Date of Award


Document Type


Degree Name

Master of Science (MS)

Legacy Department

Computer Engineering


Smith, Melissa C

Committee Member

Stuart , Steven J

Committee Member

Ligon , Walter B


A paradigm shift is occurring in the way compute-intensive scientific applications are developed. Thanks to advancements in commercially viable hybrid architectures for High-Performance Computing (HPC), the focus has shifted from improving performance by merely scaling algorithms on von Neumann computing nodes to fully exploiting additional computational capabilities provided by accelerators such as FPGAs (Field Programmable Gate Arrays) and GPGPUs (General Purpose Graphical Processing Units).
Computational chemists use Molecular Dynamics (MD) simulations like LAMMPS (Large Scale Atomic Molecular Massively Parallel Systems) and NAMD (NAnoscale Molecular Dynamics) to simulate biomolecular behaviour such as protein folding and small molecule docking to proteins. MD simulations are computationally complex n-body problems, which are time consuming to simulate in biologically relevant scales. Executing such simulations in best available HPC environments is critical for scientific advancements in the field. Thus, as HPC technology evolves, there is a need to update classical biomolecular simulation applications like LAMMPS to better suit the architecture.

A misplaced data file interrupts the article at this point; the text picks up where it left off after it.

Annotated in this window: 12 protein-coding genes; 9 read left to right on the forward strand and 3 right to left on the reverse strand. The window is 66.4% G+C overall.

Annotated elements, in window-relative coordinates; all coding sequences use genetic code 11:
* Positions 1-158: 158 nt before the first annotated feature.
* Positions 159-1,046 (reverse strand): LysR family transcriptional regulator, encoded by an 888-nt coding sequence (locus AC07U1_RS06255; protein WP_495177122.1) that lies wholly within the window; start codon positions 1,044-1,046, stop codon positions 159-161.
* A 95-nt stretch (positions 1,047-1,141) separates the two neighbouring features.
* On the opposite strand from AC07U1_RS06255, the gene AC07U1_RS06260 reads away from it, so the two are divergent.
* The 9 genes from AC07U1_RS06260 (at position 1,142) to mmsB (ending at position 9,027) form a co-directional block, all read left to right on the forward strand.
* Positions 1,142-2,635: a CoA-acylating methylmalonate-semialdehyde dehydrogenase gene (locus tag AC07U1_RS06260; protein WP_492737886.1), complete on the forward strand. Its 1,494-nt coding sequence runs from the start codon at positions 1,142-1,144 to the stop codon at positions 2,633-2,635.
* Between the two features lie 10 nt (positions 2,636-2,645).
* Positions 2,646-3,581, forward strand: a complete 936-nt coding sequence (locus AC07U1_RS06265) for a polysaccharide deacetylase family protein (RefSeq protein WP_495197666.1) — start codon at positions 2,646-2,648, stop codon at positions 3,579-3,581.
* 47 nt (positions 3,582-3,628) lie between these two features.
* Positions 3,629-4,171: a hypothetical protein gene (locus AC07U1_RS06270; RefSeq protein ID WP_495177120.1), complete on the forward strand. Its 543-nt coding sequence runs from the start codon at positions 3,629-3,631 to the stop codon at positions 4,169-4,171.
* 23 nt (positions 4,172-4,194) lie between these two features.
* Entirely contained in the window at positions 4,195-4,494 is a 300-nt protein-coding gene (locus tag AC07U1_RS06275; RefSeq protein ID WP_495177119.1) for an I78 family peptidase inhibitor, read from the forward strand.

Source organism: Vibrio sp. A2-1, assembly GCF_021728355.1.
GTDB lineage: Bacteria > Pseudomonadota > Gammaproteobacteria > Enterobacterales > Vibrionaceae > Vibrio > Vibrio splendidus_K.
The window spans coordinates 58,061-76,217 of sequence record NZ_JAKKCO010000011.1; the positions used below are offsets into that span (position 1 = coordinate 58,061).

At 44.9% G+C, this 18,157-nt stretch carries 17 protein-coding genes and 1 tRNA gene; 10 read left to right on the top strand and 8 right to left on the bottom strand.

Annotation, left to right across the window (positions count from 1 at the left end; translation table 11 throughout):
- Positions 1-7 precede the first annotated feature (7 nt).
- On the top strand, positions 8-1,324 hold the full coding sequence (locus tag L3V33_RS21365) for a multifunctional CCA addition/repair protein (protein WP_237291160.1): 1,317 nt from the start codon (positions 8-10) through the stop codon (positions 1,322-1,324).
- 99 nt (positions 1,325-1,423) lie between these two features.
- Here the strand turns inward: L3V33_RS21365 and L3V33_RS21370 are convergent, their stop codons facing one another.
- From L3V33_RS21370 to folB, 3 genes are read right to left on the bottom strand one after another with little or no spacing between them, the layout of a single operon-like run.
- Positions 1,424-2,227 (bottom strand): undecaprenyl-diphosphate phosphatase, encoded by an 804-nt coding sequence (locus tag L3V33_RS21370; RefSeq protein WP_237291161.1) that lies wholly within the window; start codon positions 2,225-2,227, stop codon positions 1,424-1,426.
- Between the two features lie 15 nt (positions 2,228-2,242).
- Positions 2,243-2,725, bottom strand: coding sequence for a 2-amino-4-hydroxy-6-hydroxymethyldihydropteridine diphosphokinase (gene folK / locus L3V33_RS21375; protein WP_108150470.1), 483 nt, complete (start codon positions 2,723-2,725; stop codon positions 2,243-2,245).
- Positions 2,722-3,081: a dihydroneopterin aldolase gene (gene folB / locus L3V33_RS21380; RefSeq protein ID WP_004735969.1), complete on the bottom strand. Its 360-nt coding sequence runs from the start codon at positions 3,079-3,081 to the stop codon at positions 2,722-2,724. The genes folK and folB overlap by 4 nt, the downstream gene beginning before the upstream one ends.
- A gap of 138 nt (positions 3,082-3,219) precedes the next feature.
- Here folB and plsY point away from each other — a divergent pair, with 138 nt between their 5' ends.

In this work, we modify LAMMPS (a classical molecular dynamics simulation program developed for CPU-only clusters) to execute on a reconfigurable computer system, SRC-7 H MAP. The SRC-7 H MAP consists of two Altera FPGA logic chips interfaced to a dual-core Intel Xeon processor. Users can benefit by offloading most compute-intensive tasks of the application to the FPGA logic. This work explores the challenges involved in effectively adapting a production level application code optimized for von Neumann architecture, to an FPGA-based hybrid architecture.
We have successfully accelerated the non-bonded force computations, the most compute-intensive module in LAMMPS for biomolecular simulations, by 5.0x over a single 3.0 GHz Xeon processor. This performance includes the data transfer overheads and function calling overheads. Further, using the accelerated non-bonded force computations function, we achieve an overall application speed-up of 2.0x to 2.4x